I must say I held off on the Altantic figures for some time as they are rarer and a bit more costly, they also get some criticisms for accuracy and proportions, but I must say having them in hand are some of my favorites of the 1/72 world with good sculpting and dynamic poses.

For the game: this is a fast and lightly armored escort but with well trained elite troops ready to give all to protect its royal cargo. It carries a short range but devastating hot oil attack for any that dare to board her.

The symbol on the sail is Greek for Strength, with an added twist.

Hint: click on pictures for more detailed larger views.

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Image24 gas station near me

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Thanks for viewing, I hope you enjoy! Please note this is for fun and not 100% historical accurate.

Well its not the Carthaginians like I thought I would do, I had some inspiration for this and maybe another before I get to finishing that one. It will be worth the wait to do in the grand opulent fashion of the wealth of Carthage! Leave a like or comment to motivate me to finish this epic piece.
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Howlin  United States of America
 
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Posted by Bessiere on 09 Jun 2023, 02:42

Lovely piece of art you built. I am very impressed by all of it; the water is beautifully rendered in a nice blue. The waves and oar strokes are very realistic. The sails are superb, the boat exquisitely decorated and you made a great crew. Did I leave out anything? I hope not because it's all fantastic. Fine work.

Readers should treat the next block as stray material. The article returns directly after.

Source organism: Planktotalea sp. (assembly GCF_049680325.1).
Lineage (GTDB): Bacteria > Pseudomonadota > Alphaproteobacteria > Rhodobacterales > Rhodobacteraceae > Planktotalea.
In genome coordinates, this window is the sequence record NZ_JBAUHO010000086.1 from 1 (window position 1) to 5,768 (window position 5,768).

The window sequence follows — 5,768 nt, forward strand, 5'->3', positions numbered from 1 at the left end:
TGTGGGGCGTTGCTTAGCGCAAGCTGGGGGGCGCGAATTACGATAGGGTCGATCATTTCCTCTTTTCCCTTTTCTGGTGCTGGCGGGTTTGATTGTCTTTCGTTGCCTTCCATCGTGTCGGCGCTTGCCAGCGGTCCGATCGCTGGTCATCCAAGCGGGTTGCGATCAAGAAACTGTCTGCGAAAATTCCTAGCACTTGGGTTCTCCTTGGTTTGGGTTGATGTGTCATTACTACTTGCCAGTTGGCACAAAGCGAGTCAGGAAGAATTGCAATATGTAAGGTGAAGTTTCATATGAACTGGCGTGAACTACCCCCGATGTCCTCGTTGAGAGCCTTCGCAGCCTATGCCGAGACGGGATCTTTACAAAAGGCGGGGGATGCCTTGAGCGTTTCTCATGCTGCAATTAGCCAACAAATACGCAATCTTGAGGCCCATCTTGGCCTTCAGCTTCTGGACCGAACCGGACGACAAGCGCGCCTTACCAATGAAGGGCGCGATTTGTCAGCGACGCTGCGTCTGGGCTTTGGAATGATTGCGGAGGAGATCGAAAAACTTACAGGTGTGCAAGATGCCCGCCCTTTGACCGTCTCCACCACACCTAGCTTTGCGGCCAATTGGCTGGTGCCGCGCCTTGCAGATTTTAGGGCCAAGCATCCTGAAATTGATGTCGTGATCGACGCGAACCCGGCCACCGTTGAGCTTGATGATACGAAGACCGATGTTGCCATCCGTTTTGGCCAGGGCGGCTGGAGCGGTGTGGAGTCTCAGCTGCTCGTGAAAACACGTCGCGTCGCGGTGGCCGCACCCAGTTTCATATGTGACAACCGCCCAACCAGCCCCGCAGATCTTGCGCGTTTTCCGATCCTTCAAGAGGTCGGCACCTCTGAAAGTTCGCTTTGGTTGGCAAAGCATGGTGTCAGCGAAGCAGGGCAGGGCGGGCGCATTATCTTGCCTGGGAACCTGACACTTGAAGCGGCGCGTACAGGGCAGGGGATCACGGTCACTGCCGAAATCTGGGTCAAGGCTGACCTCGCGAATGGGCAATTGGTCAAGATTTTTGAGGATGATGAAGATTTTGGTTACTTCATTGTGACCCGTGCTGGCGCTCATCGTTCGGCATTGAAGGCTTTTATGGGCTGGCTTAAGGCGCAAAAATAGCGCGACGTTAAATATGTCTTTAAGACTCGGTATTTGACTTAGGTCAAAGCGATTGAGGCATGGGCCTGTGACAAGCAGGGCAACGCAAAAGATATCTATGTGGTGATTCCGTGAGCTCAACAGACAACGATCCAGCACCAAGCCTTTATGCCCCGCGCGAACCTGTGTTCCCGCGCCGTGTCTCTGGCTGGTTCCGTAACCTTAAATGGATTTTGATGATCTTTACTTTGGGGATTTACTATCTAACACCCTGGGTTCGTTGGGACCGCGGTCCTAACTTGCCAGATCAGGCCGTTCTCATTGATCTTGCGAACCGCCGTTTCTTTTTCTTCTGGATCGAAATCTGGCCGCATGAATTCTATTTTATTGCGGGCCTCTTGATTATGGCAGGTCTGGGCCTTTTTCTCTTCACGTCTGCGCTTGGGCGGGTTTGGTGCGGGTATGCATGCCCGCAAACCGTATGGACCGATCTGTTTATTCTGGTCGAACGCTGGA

Cheers,
Bessiere
Bessiere  United States of America
 
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Posted by Howlin on 10 Jun 2023, 06:07

thank you, I had a lot of fun with this one having bright colors. Its nice to have finally finished it, there is a lot of touch ups, touching up parts that were touched up.

I still would like a better way to do bronze, which I use Gold and then add some shading, but this does not differentiate parts I want to look more gold.
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Howlin  United States of America
 
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Posted by Ochoin on 10 Jun 2023, 07:07

Just beautiful. I think I'm most impressed by the removable sails.

Now this might sound like heresy, but have you considered a wrecked boat? Rammed, broken in half & only the stern above the waves?

BTW where do you get Atlantic figures? Unobtainable, I'd have thought.

donald
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Ochoin  Scotland